TALENT — Dismissed former City Manager Tom Corrigan shouted at an employee and exhibited behavior that was substandard for a supervisor, according to a memo that summarizes an investigation of interactions with employees and officials.
Derek Volkart, who attends City Council meeting regularly and follows city government, obtained the memo Feb. 28 and shared it with the Mail Tribune. Volkart filed a public records request for the document in late January. The city initially denied the request, but turned over the memo after he filed an appeal with Jackson County District Attorney Beth Heckert.
The memo is a summary by City Attorney Christy Monson of an investigation by Portland attorney Renee Starr. Starr interviewed 15 witnesses between Nov. 20 and Jan. 12, including current and former employees and Corrigan. The investigator reviewed complaints from employees for the 16 preceding months.
Monson concluded that Starr found examples of unprofessional workplace behavior had occurred that reflected poor management judgment and substandard performance. Starr also found, Monson wrote in her analysis, that while his conduct or speech involving gender or sexual issues was generally substandard for a supervisor, it did not rise to violation of city policies on prohibited harassment or discrimination.
“The investigation summary provided a deeper look at how inappropriate Tom Corrigan was as Talent’s city manager,” said Volkart. “While we may never know how improper Corrigan was, in the spirit of due diligence, the city should examine his electronic communication.”
Corrigan was fired for cause on Jan. 30 after he had been put on administrative leave in November.
Multiple witnesses recalled Corrigan yelling at an employee to “shut the hell up” during a meeting in October. The remark was heard in a next door office and the break room. Corrigan said the employee was being insubordinate.
A Costco executive membership card earned Corrigan 2 percent in rewards for purchases he made for the city. Between July 1, 2016, and Oct. 31, 2017, his purchases for the city totaled $3,557.27, yielding a reward that would have totaled $71.15. Corrigan told the investigator he rolled over the rewards to the following year to pay for the membership cost.
Corrigan also allegedly made two illegal recordings of individuals. Under Oregon law it is not legal to record a conversation between two or more people unless all parties have been informed it is being recorded. Illegally recording an in-person conversation is a misdemeanor offense.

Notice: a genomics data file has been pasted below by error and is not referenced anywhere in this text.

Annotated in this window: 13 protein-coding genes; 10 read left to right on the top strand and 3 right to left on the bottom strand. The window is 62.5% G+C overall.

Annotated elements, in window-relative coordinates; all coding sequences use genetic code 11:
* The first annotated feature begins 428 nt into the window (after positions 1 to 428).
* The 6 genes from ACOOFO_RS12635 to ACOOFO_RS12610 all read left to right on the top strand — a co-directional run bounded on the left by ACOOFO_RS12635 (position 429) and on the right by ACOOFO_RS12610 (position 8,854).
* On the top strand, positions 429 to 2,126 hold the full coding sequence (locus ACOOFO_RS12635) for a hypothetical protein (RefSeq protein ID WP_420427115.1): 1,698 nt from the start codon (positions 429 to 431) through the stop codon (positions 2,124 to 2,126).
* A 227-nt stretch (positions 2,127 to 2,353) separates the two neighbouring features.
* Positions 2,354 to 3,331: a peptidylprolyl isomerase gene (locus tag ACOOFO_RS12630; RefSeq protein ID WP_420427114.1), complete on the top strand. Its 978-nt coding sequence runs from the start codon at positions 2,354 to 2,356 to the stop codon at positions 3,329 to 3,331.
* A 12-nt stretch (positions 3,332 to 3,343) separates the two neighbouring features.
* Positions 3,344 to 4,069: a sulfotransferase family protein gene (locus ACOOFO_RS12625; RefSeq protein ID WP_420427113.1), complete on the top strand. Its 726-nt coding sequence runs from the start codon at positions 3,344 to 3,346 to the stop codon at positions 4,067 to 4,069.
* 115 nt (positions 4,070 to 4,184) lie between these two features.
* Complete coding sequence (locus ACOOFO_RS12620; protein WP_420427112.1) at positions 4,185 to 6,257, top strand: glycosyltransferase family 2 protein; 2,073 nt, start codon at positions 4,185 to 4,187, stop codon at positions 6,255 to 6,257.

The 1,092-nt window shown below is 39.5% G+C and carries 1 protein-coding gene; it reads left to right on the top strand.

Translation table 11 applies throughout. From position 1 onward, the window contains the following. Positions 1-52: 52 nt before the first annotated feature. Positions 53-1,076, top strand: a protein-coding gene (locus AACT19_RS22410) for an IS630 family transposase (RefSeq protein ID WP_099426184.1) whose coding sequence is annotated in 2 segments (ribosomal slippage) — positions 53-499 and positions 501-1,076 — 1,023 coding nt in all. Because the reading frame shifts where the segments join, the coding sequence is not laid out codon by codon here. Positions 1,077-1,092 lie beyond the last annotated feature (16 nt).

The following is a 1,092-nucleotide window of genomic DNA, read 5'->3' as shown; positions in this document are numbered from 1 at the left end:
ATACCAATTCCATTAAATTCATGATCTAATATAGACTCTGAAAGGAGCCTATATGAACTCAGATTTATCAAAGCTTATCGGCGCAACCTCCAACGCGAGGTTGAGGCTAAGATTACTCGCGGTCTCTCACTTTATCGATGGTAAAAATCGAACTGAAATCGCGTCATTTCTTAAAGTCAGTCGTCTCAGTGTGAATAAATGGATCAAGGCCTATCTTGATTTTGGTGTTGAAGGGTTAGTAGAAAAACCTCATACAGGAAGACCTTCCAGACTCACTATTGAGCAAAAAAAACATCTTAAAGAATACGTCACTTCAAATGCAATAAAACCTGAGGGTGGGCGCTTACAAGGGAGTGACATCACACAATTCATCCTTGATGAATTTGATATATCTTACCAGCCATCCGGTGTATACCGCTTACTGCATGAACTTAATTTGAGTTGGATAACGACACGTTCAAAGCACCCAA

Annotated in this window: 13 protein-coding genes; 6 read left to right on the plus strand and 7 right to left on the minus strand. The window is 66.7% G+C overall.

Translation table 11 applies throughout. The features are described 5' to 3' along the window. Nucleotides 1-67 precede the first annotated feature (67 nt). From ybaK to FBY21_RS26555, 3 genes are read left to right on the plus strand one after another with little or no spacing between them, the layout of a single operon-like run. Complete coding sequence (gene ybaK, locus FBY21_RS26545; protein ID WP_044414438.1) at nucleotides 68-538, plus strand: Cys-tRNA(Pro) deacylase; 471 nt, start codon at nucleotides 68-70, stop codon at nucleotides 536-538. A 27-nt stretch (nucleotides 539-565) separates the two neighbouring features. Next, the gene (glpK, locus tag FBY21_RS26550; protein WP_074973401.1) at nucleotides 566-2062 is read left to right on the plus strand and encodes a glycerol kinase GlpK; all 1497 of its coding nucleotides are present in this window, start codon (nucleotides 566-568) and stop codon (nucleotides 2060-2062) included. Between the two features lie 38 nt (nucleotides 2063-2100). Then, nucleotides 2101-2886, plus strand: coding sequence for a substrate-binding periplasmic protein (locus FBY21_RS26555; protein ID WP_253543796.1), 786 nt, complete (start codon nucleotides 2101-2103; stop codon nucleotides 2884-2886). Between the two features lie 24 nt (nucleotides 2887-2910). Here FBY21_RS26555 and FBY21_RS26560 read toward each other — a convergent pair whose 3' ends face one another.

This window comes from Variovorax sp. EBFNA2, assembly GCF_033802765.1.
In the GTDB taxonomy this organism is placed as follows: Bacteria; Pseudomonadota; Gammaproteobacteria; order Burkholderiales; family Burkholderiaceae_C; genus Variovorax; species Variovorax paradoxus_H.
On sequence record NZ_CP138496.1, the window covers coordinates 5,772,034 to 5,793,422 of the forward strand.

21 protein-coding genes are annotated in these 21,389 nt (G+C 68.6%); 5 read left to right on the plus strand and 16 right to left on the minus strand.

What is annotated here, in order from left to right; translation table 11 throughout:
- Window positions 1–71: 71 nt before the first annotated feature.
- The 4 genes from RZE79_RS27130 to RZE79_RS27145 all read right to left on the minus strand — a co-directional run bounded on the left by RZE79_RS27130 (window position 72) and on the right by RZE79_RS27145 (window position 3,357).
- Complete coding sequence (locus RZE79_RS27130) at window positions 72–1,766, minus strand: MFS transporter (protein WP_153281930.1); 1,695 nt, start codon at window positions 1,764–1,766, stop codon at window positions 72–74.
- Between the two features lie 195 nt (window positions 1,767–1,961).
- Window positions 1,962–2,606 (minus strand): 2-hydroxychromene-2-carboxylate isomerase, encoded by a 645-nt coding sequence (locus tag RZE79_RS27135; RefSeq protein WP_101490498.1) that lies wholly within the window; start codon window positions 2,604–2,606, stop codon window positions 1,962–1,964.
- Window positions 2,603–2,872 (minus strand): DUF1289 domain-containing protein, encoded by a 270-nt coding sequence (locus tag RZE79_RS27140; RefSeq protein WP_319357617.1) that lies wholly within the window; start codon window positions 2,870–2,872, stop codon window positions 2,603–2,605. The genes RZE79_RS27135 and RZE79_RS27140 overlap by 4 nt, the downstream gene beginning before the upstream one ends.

All witnesses said Corrigan regularly arrived at the office at about 11 a.m. Corrigan said he took calls at all hours from staff, elected officials and others, although some employees reported less success in reaching Corrigan in the morning. Staff members said Corrigan’s work hour availability significantly affected their ability to get work done as they had limited access. Some employees also said they felt they were “covering” for Corrigan.
Multiple witnesses said they were provided forms to review the manager’s performance and that he would “stand over” them or monitor them while they completed the task. The witnesses also said the forms were completed at the same time Corrigan was considering salary increases. Corrigan denied standing over or intimidating employees to complete reviews in any particular fashion.
Starr also looked at sexual or gender-based speech or actions. An employee who dressed as a “biker” for Halloween said he showed pictures of her to others without her permission. Two witnesses said that Corrigan seemed “put out” that an employee was using the conference room to express breast milk when he was told why the door was closed.
In an email Volkart said he was pleased the city was being transparent by sharing the information after he contacted the district attorney.
Mayor Darby Ayers-Flood said the city was working under the advice of Monson to withhold the memo initially to ensure that information that identified individuals was redacted from the document. Names or other identifiers were redacted from the eight-page report a total of eight times in the copy Volkart received.
City Council on Feb. 7 approved filing a complaint against Corrigan with the Oregon Government Ethics Commission. Work is in progress to prepare that with research going back four years, said Ayers-Flood. She also said an investigation on the tape recordings issue was being handled by an agency, but that she was not at liberty to disclose which one as the investigation is confidential.
— Tony Boom is an Ashland freelance writer. Reach him at email@example.com.